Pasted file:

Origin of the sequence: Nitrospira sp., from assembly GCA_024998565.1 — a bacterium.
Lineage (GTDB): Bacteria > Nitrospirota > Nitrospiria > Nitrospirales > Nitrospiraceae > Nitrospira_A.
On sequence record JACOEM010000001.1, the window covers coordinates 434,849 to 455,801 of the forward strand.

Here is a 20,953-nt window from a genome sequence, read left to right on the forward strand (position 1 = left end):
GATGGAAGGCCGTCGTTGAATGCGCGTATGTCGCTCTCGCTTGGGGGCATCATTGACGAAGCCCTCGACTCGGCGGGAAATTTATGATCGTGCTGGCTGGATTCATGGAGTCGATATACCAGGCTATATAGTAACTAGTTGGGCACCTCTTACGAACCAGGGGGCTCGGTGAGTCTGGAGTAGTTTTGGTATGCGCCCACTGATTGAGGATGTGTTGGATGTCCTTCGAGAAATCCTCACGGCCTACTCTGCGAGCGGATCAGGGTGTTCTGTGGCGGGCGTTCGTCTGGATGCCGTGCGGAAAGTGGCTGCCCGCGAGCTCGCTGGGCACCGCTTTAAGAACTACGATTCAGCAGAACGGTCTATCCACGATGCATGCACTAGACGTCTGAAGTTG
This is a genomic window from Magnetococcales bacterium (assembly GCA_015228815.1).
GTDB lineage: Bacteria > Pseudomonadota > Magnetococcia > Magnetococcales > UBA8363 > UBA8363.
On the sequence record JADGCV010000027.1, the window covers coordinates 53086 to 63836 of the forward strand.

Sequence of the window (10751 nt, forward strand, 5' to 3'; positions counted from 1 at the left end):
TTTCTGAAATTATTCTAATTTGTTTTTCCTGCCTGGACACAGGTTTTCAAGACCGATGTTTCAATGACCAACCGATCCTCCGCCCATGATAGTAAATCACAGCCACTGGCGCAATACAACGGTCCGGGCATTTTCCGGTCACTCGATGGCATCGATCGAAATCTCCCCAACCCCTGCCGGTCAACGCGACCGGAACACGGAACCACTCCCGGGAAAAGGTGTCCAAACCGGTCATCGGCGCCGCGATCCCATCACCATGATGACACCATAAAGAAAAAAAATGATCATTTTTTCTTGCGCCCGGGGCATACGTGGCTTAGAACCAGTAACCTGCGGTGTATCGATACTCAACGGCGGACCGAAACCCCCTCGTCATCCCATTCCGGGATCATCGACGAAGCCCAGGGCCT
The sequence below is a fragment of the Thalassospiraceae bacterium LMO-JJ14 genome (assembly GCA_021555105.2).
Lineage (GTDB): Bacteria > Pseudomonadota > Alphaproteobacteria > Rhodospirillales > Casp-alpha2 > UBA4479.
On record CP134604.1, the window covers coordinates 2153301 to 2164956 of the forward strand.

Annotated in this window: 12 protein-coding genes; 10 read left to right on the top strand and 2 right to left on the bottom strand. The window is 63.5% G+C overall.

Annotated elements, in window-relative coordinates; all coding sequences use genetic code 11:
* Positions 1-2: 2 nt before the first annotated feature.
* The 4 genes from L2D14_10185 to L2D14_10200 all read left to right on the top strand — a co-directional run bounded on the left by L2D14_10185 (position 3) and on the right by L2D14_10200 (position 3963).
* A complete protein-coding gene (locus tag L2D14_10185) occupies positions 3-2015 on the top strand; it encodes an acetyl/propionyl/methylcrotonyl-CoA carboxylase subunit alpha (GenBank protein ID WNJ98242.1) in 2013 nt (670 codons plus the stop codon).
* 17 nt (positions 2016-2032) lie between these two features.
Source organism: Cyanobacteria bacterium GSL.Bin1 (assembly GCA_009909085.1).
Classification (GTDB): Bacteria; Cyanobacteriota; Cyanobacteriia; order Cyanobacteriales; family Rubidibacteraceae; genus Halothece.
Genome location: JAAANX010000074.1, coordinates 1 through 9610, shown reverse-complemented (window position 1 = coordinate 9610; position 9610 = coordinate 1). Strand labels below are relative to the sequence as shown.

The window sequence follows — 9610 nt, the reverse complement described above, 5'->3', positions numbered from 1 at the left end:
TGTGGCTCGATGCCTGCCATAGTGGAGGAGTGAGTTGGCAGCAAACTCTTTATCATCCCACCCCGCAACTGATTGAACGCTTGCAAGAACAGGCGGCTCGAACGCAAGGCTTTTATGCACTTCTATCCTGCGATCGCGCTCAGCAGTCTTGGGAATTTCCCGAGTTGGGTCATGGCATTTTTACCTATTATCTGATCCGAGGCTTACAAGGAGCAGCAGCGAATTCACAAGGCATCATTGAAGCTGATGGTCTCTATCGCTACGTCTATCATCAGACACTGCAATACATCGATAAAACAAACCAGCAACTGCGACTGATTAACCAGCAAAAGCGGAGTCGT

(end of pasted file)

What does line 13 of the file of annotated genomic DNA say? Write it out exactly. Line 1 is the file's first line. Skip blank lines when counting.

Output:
On record CP134604.1, the window covers coordinates 2153301 to 2164956 of the forward strand.